Office of National Drug Control Policy

Drug Courts

A Smart Approach to Criminal Justice

Drug courts, which combine treatment with incentives and sanctions, mandatory and random drug testing, and aftercare, are a proven tool for improving public health and public safety. They provide an innovative mechanism for promoting collaboration among the judiciary, prosecutors, community
corrections agencies, drug treatment providers, and other community support groups. These special courts have been operating in the United States for more than 20 years, and their effectiveness is well documented. In times of serious budget cuts, the drug court model offers State and local governments
a cost‐effective way to increase the percentage of addicted offenders who achieve sustained recovery, thereby improving public safety and reducing costs associated with re‐arrest and additional incarceration. Every $1 spent on drug courts yields more than $2 in savings in the criminal justice system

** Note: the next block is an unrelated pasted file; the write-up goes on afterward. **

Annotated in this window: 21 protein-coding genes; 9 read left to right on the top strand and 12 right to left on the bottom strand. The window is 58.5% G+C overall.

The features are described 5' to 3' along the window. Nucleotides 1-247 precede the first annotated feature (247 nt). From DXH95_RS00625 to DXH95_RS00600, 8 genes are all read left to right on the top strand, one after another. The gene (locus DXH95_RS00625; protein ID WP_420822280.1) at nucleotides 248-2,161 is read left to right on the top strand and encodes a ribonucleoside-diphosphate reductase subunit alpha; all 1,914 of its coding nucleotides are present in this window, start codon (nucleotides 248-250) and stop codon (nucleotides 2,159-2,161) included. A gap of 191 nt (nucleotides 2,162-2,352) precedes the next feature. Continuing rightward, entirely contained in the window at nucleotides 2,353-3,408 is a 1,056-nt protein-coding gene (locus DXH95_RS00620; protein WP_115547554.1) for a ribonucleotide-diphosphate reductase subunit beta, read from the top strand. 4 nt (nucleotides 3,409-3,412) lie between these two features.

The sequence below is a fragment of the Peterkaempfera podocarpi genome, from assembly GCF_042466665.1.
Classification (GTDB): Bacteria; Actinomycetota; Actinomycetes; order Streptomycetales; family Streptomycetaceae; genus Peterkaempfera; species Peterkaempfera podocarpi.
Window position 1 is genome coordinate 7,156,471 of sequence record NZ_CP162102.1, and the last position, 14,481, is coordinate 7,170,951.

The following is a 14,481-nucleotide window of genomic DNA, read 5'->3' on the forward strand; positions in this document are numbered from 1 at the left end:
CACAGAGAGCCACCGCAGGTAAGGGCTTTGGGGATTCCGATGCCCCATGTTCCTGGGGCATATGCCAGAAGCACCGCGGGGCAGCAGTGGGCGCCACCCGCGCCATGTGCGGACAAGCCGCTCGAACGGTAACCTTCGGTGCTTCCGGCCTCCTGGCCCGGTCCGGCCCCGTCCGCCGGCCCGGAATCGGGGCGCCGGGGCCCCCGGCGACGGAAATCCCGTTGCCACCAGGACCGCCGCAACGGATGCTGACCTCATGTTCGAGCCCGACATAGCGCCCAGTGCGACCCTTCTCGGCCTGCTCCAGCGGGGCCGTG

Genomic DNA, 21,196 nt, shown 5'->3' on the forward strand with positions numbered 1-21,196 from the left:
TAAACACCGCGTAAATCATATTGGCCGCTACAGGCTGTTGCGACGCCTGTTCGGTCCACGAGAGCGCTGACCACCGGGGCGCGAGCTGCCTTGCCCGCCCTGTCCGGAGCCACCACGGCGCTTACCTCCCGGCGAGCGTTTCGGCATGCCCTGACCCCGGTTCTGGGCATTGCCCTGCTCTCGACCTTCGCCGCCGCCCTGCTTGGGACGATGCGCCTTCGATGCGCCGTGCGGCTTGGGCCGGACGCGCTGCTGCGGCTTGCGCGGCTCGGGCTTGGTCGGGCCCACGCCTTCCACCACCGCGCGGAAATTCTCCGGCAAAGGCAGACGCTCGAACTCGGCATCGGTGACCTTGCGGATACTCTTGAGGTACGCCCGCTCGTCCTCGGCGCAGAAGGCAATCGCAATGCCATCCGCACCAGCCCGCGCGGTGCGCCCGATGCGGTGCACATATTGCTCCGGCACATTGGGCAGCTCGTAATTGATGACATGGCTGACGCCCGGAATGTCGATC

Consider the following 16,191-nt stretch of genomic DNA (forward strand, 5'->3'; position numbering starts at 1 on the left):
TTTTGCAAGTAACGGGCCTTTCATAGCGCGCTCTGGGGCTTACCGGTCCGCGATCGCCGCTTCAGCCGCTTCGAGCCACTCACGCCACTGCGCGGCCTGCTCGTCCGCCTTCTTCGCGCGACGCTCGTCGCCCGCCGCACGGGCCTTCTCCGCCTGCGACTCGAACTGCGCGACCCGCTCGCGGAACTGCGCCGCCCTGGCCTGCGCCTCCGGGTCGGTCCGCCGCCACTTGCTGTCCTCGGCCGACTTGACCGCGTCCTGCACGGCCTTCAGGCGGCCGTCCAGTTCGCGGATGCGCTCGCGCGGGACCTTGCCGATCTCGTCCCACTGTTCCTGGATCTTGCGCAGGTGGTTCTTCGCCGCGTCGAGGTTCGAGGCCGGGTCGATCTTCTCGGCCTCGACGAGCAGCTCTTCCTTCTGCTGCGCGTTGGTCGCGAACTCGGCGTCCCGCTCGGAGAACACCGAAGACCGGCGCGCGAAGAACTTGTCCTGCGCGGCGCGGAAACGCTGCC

President Obama’s FY 2012 Budget request includes approximately $101 million for drug, mental health, and other problem‐solving courts, including Veterans Treatment, Tribal Healing to Wellness, and Family Dependency Treatment Courts. This demonstrates the Administration’s support for increasing and enhancing access to substance use disorder treatment. With more than 2,500 drug courts in operation today, approximately 120,000 Americans annually receive the help they need to break the cycle of addiction and recidivism.


  • Drug courts operate on the local level to divert non‐violent offenders with substance use problems from incarceration into supervised programs with treatment and rigorous standards of accountability.
  • The courts connect the judicial, law enforcement, and treatment communities with other systems and provider organizations through comprehensive case management to address participants’ other needs, such as education, housing, job training, and mental health referrals.
  • Drug courts help participants recover from addiction and prevent future criminal activity while also reducing the burden and costs of repeatedly processing low‐level, non‐violent offenders through the Nation’s courts, jails, and prisons.

Drug court programs have a tangible effect on criminal recidivism. A study funded by the Department of Justice examined re‐arrest rates for drug court graduates and found that nationally, 84 percent of drug court graduates have not been re‐arrested and charged with a serious crime in the first year after
graduation, and 72.5 percent have no arrests at the two‐year mark.